"What we have here is a different method of putting," Clark said in March. "It's not wrong. It's not against the values of the game. It's still a stroke. People who come out and say, 'It's not a stroke, you don't get nervous,' I can't believe that. I've been using it for 15 years. I get nervous. I miss putts under pressure. Putting essentially will always come down to 99 percent brain and mindset and confidence.
"If I felt I was cheating, I wouldn't be using it."
Scott, who said recently he would attempt to use a long putter without anchoring it if the ban was approved, began using the club more than two years ago after getting frustrated with his inability to make putts with a conventional model.
"Now we're making rules for the betterment of the game based on zero evidence? Incredible," Scott said. "What did they think when they allowed it? You're dealing with professional athletes who are competitive, who want to find better ways. ... What do they think when they've got supertalented golfers putting in thousands of hours of practice with a long putter, short putter, sand wedge, whatever? It was just a matter of time. They're going to get good."
But the rules-making bodies had plenty on their side as well. The European Tour, the LPGA Tour and numerous golf associations came out in support. So have many players, including Tiger Woods, Rory McIlroy, Arnold Palmer and Graeme McDowell.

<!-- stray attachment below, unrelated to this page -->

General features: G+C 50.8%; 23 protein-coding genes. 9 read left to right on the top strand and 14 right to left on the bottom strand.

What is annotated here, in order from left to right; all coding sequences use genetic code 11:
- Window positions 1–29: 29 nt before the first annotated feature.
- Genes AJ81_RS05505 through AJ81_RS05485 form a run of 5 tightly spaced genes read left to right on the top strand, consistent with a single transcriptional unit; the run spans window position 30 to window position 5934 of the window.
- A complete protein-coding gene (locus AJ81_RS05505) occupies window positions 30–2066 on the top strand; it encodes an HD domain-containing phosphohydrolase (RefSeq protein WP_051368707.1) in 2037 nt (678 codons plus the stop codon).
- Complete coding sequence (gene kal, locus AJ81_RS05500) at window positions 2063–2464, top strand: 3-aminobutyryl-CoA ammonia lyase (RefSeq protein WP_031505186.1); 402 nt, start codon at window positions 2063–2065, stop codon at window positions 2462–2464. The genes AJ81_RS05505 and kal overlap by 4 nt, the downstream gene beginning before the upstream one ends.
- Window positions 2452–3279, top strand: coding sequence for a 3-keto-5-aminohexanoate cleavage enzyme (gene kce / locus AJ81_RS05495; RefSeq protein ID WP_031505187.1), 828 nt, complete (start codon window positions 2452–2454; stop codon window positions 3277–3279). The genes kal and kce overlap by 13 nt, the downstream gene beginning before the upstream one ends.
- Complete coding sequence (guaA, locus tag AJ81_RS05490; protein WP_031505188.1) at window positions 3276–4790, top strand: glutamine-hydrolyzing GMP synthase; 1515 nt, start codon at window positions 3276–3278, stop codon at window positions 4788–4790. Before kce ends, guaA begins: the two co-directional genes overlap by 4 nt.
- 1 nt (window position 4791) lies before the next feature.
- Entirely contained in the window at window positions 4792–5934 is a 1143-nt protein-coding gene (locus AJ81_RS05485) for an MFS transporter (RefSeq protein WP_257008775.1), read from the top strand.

"I hope they go with the ban," Woods said Monday. "That's something that I've said, that anchoring should not be a part of the game. It should be mandatory to have to swing all 14 clubs."
As part of the announcement, the USGA released a 40-page report that explains the decision to implement Rule 14-1b.
Nager covered several areas:
• On the lack of statistical evidence that an anchored stroke is an advantage: "The playing rules are not based on statistical studies; they are based on judgments that define the game and its intended challenges. One of those challenges is to control the entire club, and anchoring alters that challenge.
"Moreover, the issue is not whether anchoring provides a statistically demonstrable advantage to the average player, or on every stroke or in every circumstance. What matters here is whether, by diminishing obstacles inherent in the traditional stroke, anchoring may advantage some players at other times. Statistics are not necessary to resolve that issue."
• On few using an anchored stroke: "Many golfers believe that anchoring is not a proper way to play the game and have not anchored for that reason. Also, the trend over two decades is toward remarkably increasing use -- a particularly worrisome trend now that beginners and juniors are being taught anchored strokes."